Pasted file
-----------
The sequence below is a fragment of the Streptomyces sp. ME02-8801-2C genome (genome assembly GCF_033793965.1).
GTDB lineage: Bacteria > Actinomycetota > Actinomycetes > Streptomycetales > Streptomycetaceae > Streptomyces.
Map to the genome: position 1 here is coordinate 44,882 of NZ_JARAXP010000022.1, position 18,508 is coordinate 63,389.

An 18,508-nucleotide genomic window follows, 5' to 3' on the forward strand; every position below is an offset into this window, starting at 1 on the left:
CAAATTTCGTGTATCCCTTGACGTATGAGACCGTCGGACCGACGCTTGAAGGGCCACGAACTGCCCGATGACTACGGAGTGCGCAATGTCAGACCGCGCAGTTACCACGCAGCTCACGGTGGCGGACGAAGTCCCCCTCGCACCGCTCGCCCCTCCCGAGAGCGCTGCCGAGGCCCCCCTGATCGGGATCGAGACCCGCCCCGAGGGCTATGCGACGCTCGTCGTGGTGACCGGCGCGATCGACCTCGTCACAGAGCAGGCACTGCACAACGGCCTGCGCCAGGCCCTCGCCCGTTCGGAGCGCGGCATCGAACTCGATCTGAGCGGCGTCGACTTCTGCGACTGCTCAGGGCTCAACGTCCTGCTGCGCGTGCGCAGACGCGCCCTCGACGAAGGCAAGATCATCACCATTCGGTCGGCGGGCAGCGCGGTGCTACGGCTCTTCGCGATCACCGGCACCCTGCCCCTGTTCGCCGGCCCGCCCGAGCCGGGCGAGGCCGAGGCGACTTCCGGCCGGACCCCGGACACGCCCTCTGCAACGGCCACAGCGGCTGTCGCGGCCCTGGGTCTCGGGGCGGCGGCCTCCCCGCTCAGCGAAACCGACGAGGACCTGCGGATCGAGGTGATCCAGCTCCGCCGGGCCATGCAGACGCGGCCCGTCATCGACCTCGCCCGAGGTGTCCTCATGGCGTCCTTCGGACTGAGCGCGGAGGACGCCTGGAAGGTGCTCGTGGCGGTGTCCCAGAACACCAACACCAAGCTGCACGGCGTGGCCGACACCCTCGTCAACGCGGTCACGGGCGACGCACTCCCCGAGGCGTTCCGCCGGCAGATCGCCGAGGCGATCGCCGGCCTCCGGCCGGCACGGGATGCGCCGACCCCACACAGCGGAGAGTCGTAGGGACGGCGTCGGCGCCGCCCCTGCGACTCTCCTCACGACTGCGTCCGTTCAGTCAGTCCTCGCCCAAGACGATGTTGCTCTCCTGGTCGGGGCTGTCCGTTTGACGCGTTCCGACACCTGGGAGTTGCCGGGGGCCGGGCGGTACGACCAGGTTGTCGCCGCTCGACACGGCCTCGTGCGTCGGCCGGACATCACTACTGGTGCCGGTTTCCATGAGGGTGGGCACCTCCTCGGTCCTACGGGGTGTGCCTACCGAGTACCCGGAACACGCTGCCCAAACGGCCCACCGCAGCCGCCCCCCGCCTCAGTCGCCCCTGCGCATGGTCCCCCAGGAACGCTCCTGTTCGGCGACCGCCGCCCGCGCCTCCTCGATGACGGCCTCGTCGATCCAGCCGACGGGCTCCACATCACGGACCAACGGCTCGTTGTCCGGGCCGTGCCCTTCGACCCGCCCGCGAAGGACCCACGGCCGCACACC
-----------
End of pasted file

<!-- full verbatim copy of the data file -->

The sequence below is a fragment of the Streptomyces sp. ME02-8801-2C genome (genome assembly GCF_033793965.1).
GTDB lineage: Bacteria > Actinomycetota > Actinomycetes > Streptomycetales > Streptomycetaceae > Streptomyces.
Map to the genome: position 1 here is coordinate 44,882 of NZ_JARAXP010000022.1, position 18,508 is coordinate 63,389.

An 18,508-nucleotide genomic window follows, 5' to 3' on the forward strand; every position below is an offset into this window, starting at 1 on the left:
CAAATTTCGTGTATCCCTTGACGTATGAGACCGTCGGACCGACGCTTGAAGGGCCACGAACTGCCCGATGACTACGGAGTGCGCAATGTCAGACCGCGCAGTTACCACGCAGCTCACGGTGGCGGACGAAGTCCCCCTCGCACCGCTCGCCCCTCCCGAGAGCGCTGCCGAGGCCCCCCTGATCGGGATCGAGACCCGCCCCGAGGGCTATGCGACGCTCGTCGTGGTGACCGGCGCGATCGACCTCGTCACAGAGCAGGCACTGCACAACGGCCTGCGCCAGGCCCTCGCCCGTTCGGAGCGCGGCATCGAACTCGATCTGAGCGGCGTCGACTTCTGCGACTGCTCAGGGCTCAACGTCCTGCTGCGCGTGCGCAGACGCGCCCTCGACGAAGGCAAGATCATCACCATTCGGTCGGCGGGCAGCGCGGTGCTACGGCTCTTCGCGATCACCGGCACCCTGCCCCTGTTCGCCGGCCCGCCCGAGCCGGGCGAGGCCGAGGCGACTTCCGGCCGGACCCCGGACACGCCCTCTGCAACGGCCACAGCGGCTGTCGCGGCCCTGGGTCTCGGGGCGGCGGCCTCCCCGCTCAGCGAAACCGACGAGGACCTGCGGATCGAGGTGATCCAGCTCCGCCGGGCCATGCAGACGCGGCCCGTCATCGACCTCGCCCGAGGTGTCCTCATGGCGTCCTTCGGACTGAGCGCGGAGGACGCCTGGAAGGTGCTCGTGGCGGTGTCCCAGAACACCAACACCAAGCTGCACGGCGTGGCCGACACCCTCGTCAACGCGGTCACGGGCGACGCACTCCCCGAGGCGTTCCGCCGGCAGATCGCCGAGGCGATCGCCGGCCTCCGGCCGGCACGGGATGCGCCGACCCCACACAGCGGAGAGTCGTAGGGACGGCGTCGGCGCCGCCCCTGCGACTCTCCTCACGACTGCGTCCGTTCAGTCAGTCCTCGCCCAAGACGATGTTGCTCTCCTGGTCGGGGCTGTCCGTTTGACGCGTTCCGACACCTGGGAGTTGCCGGGGGCCGGGCGGTACGACCAGGTTGTCGCCGCTCGACACGGCCTCGTGCGTCGGCCGGACATCACTACTGGTGCCGGTTTCCATGAGGGTGGGCACCTCCTCGGTCCTACGGGGTGTGCCTACCGAGTACCCGGAACACGCTGCCCAAACGGCCCACCGCAGCCGCCCCCCGCCTCAGTCGCCCCTGCGCATGGTCCCCCAGGAACGCTCCTGTTCGGCGACCGCCGCCCGCGCCTCCTCGATGACGGCCTCGTCGATCCAGCCGACGGGCTCCACATCACGGACCAACGGCTCGTTGTCCGGGCCGTGCCCTTCGACCCGCCCGCGAAGGACCCACGGCCGCACACC